With practice and trust, your students will likely want to write their own scenarios. Whether you teach health, theater, or creative writing, having kids write a script for a cyber safety situation can bring new energy into your classroom.
When students research facts about cyber safety issues, they build their critical thinking and media literacy skills and gain a clearer understanding of what cyber safety is and what affects it, both in terms of outside influences and their own behavior.
For example, in a social studies class, ask them to consider this scenario: “Your friend tags you in a picture at the beach on Instagram. Other users have begun to make comments that make you feel uncomfortable and don’t seem appropriate to post online. You’re worried that your mom will see it. What should you do?”
As part of the assignment, have students look at legislation related to cyber safety to understand the legal ramifications of bad (and sometimes illegal) behavior; advise them to add links and resources they’ve discovered. Using an online collaboration board such as Padlet, Jamboard, or with Nearpod or Pear Deck, you can also do “think-pair-share” activities rooted in online research.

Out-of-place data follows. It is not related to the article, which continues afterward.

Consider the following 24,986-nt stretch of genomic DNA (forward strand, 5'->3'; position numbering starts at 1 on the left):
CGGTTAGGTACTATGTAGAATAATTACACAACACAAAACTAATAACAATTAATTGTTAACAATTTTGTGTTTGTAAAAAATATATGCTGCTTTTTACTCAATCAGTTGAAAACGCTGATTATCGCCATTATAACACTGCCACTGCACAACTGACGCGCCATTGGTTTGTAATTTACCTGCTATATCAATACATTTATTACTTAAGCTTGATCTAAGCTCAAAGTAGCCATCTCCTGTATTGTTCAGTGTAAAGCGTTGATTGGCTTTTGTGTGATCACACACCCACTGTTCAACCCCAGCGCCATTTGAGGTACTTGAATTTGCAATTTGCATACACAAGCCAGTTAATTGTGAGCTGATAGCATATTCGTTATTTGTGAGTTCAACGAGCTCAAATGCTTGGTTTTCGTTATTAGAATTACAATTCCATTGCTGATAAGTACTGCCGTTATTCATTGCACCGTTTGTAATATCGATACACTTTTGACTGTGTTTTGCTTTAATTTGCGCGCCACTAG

Relevant research works in math, too, and the objectivity of numbers provides a nice counterbalance to personal narratives. A good infographic, for example, can prompt questions and robust discussion. Because infographics are data-rich, they can reinforce understanding of statistics and probability and help develop quantitative literacy.
Students can also create surveys using Google Forms and collect data from their peers about a cyber safety topic of their choice—they are often more interested in crunching numbers when working with a data set they’ve created or contributed to and care about. Once students have collected and analyzed their data, they can create a Canva infographic of their own, which can also be used for a “notice and wonder” conversation that they lead.
Cyber safety instruction helps students see the connections between good citizenship overall and digital citizenship. Students need to understand the facts, cause and effect, personal responsibility, and the importance of both etiquette and context. Most of all, they need to understand that the lessons of compassion they learn throughout their school years extend into the digital world. One of the best ways to be compassionate towards others (and themselves!) is to be safe online.